The militant Islamist group Al Shabab stormed Garissa University College in eastern Kenya Thursday morning, killing at least 15 people and taking an unknown number hostage. 550 people reportedly remain unaccounted for. Initially Al Shabab was simply assumed to be the perpetrator, but representatives of the Somalian group have now claimed responsibility for the ongoing attack. But who is Al Shabab, and what do they want? Update: Officials have confirmed that 147 people have been killed and dozens more wounded.
Designated a foreign terrorist organization by the United States and the United Kingdom, the group is fighting in the hope of transforming Somalia into a fundamentalist Islamic state, according to the Council on Foreign Relations. Militants of Al Shabab (meaning “The Youth”) are Al Qaeda-affiliates whose activity is mostly concentrated within Somalia. But they’ve been known to target neighboring countries before. In 2013, they carried out a raid on the Westgate shopping mall in Nairobi, which lasted days and left at least 67 people dead.
On Thursday morning, gunmen entered a university in Garissa, a town in northeastern Kenya, and "shot indiscriminately," according to officials. Fifteen people have been confirmed dead, 30 wounded, and an unknown number are being held hostage. Al Shabab soon confirmed they had carried out the attacks. Mohamed Moalimu of the BBC reported that Al Shabab spokesman Ali Mohamud Rage said that the militants had “killed dozens” in the attack so far.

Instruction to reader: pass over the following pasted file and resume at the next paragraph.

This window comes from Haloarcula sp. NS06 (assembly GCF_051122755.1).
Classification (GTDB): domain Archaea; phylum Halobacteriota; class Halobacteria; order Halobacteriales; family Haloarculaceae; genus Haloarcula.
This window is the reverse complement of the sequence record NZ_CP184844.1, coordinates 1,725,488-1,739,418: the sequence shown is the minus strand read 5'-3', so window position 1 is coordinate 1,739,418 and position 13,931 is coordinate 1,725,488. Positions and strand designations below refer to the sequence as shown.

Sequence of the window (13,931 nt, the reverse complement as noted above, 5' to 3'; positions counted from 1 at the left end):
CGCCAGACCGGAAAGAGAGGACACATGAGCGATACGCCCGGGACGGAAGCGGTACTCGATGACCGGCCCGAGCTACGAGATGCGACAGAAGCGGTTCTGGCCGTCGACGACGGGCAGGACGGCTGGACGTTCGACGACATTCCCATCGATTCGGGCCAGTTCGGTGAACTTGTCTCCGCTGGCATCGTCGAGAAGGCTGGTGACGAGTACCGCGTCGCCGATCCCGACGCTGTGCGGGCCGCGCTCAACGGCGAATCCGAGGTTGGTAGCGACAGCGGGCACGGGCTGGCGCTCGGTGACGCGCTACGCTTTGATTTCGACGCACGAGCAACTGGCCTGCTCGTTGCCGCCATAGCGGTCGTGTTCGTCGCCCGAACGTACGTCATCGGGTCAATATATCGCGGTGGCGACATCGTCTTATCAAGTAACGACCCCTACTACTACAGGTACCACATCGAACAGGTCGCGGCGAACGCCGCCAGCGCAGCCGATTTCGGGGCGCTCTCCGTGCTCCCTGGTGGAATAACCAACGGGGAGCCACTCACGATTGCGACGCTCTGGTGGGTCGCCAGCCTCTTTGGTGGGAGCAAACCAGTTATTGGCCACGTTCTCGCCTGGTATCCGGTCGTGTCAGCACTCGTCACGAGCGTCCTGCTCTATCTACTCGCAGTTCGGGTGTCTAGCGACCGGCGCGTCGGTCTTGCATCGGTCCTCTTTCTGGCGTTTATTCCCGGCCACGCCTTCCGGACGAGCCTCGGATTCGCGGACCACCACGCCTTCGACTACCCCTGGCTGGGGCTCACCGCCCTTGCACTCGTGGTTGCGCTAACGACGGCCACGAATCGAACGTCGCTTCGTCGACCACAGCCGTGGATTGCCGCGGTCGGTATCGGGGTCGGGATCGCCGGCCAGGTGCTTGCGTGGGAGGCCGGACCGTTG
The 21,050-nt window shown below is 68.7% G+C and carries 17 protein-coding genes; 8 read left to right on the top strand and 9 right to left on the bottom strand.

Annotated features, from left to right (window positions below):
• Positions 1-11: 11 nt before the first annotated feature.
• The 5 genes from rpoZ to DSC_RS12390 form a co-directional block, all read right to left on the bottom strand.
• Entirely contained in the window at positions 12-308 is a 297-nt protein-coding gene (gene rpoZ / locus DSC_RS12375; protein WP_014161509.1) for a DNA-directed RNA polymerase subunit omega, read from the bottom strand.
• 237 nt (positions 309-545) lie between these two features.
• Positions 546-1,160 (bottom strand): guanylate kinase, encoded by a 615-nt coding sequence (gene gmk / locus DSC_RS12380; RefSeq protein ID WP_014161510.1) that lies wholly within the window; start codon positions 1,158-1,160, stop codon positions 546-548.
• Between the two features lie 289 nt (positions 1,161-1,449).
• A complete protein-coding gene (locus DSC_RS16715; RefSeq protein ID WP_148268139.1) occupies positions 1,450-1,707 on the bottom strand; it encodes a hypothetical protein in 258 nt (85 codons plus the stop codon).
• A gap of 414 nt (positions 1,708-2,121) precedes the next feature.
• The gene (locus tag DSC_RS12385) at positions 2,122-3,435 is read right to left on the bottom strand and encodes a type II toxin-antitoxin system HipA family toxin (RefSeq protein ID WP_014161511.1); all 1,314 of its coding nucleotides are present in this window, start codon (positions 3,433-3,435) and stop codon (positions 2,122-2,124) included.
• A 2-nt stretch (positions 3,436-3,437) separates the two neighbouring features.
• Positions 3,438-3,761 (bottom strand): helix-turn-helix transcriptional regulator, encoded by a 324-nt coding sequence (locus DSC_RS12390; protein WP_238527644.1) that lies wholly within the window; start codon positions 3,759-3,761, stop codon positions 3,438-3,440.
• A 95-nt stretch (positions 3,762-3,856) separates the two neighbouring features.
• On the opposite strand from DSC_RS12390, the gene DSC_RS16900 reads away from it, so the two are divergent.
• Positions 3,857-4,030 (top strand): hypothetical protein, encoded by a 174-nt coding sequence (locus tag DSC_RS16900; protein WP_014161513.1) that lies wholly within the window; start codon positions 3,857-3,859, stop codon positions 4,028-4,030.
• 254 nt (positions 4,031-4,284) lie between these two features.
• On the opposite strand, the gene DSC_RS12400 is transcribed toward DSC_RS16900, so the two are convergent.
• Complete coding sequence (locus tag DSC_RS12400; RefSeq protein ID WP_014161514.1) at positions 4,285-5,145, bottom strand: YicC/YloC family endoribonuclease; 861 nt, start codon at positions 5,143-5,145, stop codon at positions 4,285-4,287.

An Al Shabab statement also said that Muslim hostages had been separated from non-Muslims, and that 15 Muslims had been freed from the siege. BBC’s Africa editor Solomon Mugera writes that the Garissa campus is around 90 miles from the border with Somalia, but is likely to house students from across Kenya. This geographic diversity implies that many of the students are likely to be non-Muslim, Mugera says.
These religious identities are key, since the Muslim/non-Muslim division is apparently how Al Shabab demarcates victim from survivor. In December of last year, the group raided a Kenyan quarry, and proceeded to separate non-Muslims workers from their Muslim colleagues. The non-Muslims were summarily executed, and at least 36 bodies were discovered at the mine. That attack happened within around ten miles of the Somalian border.
A month before storming the quarry, Al Shabab militants ambushed a bus in the same region of Kenya. They demanded that the 60 passengers recite verses from the Quran. Those who refused were “sprayed with bullets,” according to CNN, resulting in 28 deaths. In the Al Shabab statement that followed the killings, the group claimed responsibility and said that the attack was retaliation for recent mosque raids in Mombasa, carried out in the hopes of weeding out extremism.
Al Shabab described the victims of that attack as Christians (they are categorizing their Garissa hostages likewise), and threatened: “Our Mujhahideen forces are always ready to launch frequent deadly cross-border attacks against Kenya as a revenge.” Kenyan president Uhuru Kenyatta said at the time that the Al Shabab attacks amounted to “a war, and a war we must win.” Months later, that war continues, seemingly unabated and with no recognition of boundaries (moral or geographical). CNN reports that Al Shabab has been implicated in domestic attacks against international aid workers, journalists, civilian leaders, and African Union peacekeepers. They’ve carried out assaults in Uganda as well as Kenya.